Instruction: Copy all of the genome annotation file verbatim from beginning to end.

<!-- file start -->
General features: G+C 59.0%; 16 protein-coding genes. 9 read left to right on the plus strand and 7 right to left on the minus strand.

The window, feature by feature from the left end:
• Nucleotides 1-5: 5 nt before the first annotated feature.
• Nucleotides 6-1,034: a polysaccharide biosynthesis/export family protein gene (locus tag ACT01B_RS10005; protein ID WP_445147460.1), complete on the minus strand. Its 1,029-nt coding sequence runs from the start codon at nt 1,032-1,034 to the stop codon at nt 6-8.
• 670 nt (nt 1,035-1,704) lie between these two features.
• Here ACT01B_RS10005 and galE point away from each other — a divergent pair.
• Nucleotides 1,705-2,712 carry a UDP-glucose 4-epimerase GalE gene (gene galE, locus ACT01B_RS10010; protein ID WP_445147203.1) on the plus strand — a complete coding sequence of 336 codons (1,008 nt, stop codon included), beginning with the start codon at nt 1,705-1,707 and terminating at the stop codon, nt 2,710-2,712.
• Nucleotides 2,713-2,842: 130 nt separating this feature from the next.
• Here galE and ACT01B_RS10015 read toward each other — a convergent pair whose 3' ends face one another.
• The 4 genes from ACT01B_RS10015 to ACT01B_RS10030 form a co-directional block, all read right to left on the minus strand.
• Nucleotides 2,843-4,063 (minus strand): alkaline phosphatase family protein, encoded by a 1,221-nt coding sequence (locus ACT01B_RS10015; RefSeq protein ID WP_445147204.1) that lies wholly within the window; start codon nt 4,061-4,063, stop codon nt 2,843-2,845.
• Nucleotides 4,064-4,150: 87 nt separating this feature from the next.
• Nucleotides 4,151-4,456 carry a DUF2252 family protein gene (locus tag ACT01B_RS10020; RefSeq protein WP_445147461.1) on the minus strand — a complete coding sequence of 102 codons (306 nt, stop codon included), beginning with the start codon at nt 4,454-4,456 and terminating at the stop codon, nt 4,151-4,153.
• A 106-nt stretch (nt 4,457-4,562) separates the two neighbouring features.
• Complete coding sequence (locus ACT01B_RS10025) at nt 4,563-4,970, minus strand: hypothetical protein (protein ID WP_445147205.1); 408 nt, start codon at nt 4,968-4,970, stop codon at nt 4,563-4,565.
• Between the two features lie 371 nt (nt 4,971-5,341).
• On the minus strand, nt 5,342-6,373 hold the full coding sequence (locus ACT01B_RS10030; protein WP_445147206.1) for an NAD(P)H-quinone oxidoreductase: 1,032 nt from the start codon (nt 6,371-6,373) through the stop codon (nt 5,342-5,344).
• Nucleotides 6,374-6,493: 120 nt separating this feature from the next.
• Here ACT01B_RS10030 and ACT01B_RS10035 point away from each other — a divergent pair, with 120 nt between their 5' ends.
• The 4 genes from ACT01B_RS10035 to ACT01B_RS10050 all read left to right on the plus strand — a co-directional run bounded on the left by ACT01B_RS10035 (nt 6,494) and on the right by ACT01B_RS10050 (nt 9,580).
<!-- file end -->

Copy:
General features: G+C 59.0%; 16 protein-coding genes. 9 read left to right on the plus strand and 7 right to left on the minus strand.

The window, feature by feature from the left end:
• Nucleotides 1-5: 5 nt before the first annotated feature.
• Nucleotides 6-1,034: a polysaccharide biosynthesis/export family protein gene (locus tag ACT01B_RS10005; protein ID WP_445147460.1), complete on the minus strand. Its 1,029-nt coding sequence runs from the start codon at nt 1,032-1,034 to the stop codon at nt 6-8.
• 670 nt (nt 1,035-1,704) lie between these two features.
• Here ACT01B_RS10005 and galE point away from each other — a divergent pair.
• Nucleotides 1,705-2,712 carry a UDP-glucose 4-epimerase GalE gene (gene galE, locus ACT01B_RS10010; protein ID WP_445147203.1) on the plus strand — a complete coding sequence of 336 codons (1,008 nt, stop codon included), beginning with the start codon at nt 1,705-1,707 and terminating at the stop codon, nt 2,710-2,712.
• Nucleotides 2,713-2,842: 130 nt separating this feature from the next.
• Here galE and ACT01B_RS10015 read toward each other — a convergent pair whose 3' ends face one another.
• The 4 genes from ACT01B_RS10015 to ACT01B_RS10030 form a co-directional block, all read right to left on the minus strand.
• Nucleotides 2,843-4,063 (minus strand): alkaline phosphatase family protein, encoded by a 1,221-nt coding sequence (locus ACT01B_RS10015; RefSeq protein ID WP_445147204.1) that lies wholly within the window; start codon nt 4,061-4,063, stop codon nt 2,843-2,845.
• Nucleotides 4,064-4,150: 87 nt separating this feature from the next.
• Nucleotides 4,151-4,456 carry a DUF2252 family protein gene (locus tag ACT01B_RS10020; RefSeq protein WP_445147461.1) on the minus strand — a complete coding sequence of 102 codons (306 nt, stop codon included), beginning with the start codon at nt 4,454-4,456 and terminating at the stop codon, nt 4,151-4,153.
• A 106-nt stretch (nt 4,457-4,562) separates the two neighbouring features.
• Complete coding sequence (locus ACT01B_RS10025) at nt 4,563-4,970, minus strand: hypothetical protein (protein ID WP_445147205.1); 408 nt, start codon at nt 4,968-4,970, stop codon at nt 4,563-4,565.
• Between the two features lie 371 nt (nt 4,971-5,341).
• On the minus strand, nt 5,342-6,373 hold the full coding sequence (locus ACT01B_RS10030; protein WP_445147206.1) for an NAD(P)H-quinone oxidoreductase: 1,032 nt from the start codon (nt 6,371-6,373) through the stop codon (nt 5,342-5,344).
• Nucleotides 6,374-6,493: 120 nt separating this feature from the next.
• Here ACT01B_RS10030 and ACT01B_RS10035 point away from each other — a divergent pair, with 120 nt between their 5' ends.
• The 4 genes from ACT01B_RS10035 to ACT01B_RS10050 all read left to right on the plus strand — a co-directional run bounded on the left by ACT01B_RS10035 (nt 6,494) and on the right by ACT01B_RS10050 (nt 9,580).